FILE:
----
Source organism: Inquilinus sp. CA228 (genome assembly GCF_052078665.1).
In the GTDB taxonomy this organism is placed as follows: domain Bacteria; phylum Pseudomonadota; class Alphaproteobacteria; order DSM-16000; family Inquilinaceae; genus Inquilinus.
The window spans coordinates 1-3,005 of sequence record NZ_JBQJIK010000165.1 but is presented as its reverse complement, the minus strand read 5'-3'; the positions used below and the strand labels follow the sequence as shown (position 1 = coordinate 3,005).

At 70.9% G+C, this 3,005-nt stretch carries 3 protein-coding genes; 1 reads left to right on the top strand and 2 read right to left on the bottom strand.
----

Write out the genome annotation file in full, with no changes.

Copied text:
Source organism: Inquilinus sp. CA228 (genome assembly GCF_052078665.1).
In the GTDB taxonomy this organism is placed as follows: domain Bacteria; phylum Pseudomonadota; class Alphaproteobacteria; order DSM-16000; family Inquilinaceae; genus Inquilinus.
The window spans coordinates 1-3,005 of sequence record NZ_JBQJIK010000165.1 but is presented as its reverse complement, the minus strand read 5'-3'; the positions used below and the strand labels follow the sequence as shown (position 1 = coordinate 3,005).

At 70.9% G+C, this 3,005-nt stretch carries 3 protein-coding genes; 1 reads left to right on the top strand and 2 read right to left on the bottom strand.